How Did Climate and Clean Energy Programs Fare in the 2018 Federal Budget?

March 23, 2018
Block Island Wind Farm (Credit: E. Spanger-Siegfried)
Rob Cowin
Former contributor

Late last night the Senate passed the fy18 omnibus spending package to keep the federal government running through September. The bill is a complete repudiation of President Trump’s budget priorities, especially on climate change and clean energy.

In fact, I’d argue that the “art of the deal” approach the administration took in negotiating with Congress over the budget numbers (pushing overly draconian cuts in the hope that Congress would move slightly closer in their direction) proved to have the opposite effect. It galvanized Congress in opposition to the president’s budget priorities and solidified bipartisan coalitions in support of specific programs and agencies, proving once again that bullying Congress on funding is not an effective strategy for the executive branch to take.

The administration’s interests would have been better served working in partnership with Congress—a lesson this president clearly has not learned given his fy19 budget request.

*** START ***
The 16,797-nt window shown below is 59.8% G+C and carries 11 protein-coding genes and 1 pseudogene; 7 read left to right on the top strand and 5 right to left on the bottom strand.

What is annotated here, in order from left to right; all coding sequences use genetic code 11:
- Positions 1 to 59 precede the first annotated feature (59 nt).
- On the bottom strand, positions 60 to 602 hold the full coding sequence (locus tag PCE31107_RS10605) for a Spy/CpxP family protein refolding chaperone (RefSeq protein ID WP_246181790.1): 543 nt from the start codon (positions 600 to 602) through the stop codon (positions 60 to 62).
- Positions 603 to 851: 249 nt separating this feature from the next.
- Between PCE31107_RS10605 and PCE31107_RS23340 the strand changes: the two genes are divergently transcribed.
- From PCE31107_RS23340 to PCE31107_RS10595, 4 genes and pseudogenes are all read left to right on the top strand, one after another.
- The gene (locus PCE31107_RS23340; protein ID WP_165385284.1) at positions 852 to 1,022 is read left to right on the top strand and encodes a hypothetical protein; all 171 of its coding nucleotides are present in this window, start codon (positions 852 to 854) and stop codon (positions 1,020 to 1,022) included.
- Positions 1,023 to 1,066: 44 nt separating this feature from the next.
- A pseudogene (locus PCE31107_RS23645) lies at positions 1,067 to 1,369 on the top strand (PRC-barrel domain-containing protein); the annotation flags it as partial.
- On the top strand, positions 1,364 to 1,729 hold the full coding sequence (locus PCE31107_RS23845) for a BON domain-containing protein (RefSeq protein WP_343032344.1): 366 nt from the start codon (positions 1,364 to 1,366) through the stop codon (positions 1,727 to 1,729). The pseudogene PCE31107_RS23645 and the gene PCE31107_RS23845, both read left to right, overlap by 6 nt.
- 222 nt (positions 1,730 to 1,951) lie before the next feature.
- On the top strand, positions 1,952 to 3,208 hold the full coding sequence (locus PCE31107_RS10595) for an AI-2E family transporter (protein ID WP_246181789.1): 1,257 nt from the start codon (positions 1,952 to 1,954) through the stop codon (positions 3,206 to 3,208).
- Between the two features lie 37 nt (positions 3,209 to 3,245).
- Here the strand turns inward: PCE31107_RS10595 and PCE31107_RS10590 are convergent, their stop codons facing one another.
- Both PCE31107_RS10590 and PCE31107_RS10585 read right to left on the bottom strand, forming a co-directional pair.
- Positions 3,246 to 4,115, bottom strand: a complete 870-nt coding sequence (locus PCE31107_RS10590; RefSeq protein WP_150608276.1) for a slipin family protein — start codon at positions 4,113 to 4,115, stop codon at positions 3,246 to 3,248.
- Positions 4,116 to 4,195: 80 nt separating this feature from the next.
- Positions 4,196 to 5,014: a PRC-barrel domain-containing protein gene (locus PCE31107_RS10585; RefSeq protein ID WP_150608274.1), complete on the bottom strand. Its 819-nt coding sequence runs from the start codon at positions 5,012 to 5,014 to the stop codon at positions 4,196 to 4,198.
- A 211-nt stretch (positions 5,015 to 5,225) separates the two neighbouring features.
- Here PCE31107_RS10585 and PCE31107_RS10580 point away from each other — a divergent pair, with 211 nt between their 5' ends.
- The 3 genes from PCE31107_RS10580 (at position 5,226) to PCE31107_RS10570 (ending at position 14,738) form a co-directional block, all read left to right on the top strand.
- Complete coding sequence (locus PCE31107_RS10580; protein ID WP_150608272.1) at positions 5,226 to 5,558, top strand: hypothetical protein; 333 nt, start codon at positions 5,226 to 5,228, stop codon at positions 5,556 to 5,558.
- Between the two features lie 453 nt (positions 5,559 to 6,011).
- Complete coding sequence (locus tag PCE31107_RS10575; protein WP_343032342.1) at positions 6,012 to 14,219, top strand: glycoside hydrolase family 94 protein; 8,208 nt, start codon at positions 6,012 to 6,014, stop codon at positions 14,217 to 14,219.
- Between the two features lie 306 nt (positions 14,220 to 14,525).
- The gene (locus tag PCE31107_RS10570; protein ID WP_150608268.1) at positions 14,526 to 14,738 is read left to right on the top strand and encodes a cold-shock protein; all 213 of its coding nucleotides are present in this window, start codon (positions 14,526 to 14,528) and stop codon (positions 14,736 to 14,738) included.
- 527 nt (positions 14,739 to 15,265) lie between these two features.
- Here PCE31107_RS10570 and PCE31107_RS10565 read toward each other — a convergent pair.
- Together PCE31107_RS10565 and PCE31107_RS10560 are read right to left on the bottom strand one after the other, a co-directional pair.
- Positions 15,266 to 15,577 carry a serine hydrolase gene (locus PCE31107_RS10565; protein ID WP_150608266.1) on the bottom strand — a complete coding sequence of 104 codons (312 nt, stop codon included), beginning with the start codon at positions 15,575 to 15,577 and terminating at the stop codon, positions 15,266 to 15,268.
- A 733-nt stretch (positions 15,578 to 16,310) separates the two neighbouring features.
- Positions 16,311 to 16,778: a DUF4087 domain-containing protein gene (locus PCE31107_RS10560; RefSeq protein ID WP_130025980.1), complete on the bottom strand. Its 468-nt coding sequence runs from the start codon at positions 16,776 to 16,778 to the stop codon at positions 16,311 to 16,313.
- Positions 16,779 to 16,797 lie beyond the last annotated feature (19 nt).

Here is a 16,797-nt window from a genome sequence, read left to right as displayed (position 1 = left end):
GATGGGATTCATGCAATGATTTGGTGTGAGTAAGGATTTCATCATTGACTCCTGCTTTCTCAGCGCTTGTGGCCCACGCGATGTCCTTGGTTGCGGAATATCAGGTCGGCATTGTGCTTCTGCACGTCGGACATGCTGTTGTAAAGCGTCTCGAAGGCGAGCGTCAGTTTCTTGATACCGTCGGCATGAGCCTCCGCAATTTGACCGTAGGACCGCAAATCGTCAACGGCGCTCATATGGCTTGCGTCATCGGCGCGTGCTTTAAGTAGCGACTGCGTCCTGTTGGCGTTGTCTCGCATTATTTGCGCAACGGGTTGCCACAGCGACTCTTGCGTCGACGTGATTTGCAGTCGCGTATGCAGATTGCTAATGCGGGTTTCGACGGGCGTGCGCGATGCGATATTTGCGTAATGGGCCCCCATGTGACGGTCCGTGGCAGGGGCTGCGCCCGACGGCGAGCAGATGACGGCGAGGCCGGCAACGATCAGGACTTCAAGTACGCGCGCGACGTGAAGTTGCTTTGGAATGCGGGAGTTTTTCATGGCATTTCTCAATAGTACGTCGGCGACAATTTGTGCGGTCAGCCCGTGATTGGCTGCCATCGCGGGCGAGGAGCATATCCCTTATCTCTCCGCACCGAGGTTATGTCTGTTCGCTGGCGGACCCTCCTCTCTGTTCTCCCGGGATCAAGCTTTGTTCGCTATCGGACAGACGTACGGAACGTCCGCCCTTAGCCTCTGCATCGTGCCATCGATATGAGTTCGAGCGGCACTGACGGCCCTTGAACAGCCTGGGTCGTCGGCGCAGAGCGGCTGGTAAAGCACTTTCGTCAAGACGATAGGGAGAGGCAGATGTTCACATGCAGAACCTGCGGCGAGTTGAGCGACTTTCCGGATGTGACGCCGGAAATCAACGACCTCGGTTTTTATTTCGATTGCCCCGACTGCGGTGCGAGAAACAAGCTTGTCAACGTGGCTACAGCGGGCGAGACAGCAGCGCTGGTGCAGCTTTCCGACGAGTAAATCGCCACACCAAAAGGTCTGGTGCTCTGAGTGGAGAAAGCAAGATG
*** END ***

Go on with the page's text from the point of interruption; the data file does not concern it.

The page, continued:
Here’s how some important Climate and Clean Energy Programs fared in the fy18 omnibus:

What does this tell us?

  • Clean energy R&D (and energy efficiency) still matter to both Republicans and Democrats. It’s not so much a climate thing as it is a local thing, an energy security thing, and a “pro-growth” strategy.
  • Climate change (climate science) has become so politicized on the hill that Congress doesn’t want to touch it and instead defaults to continued funding without increases or cuts. While some may see level funding as a victory (especially in this political environment), we know climate change is a growing and serious threat to our economy and national security, and therefore climate science should truly necessitate increased priority and federal support.
  • People are feeling the impacts of a changing climate (especially extreme weather). Both Democrats and Republicans see the logic in investing up-front to be more prepared and save cost and heartache on the back end.

The president signed the bill shortly after a brief veto threat. The budget reflects the fact that science advocacy matters, but it’s also a reminder that we need to be vigilant in our work to depoliticize the issue of climate change and continue to work in strong bipartisan fashion to advance shared goals around clean energy deployment and innovation, as well as community resilience to extreme weather and other climate impacts.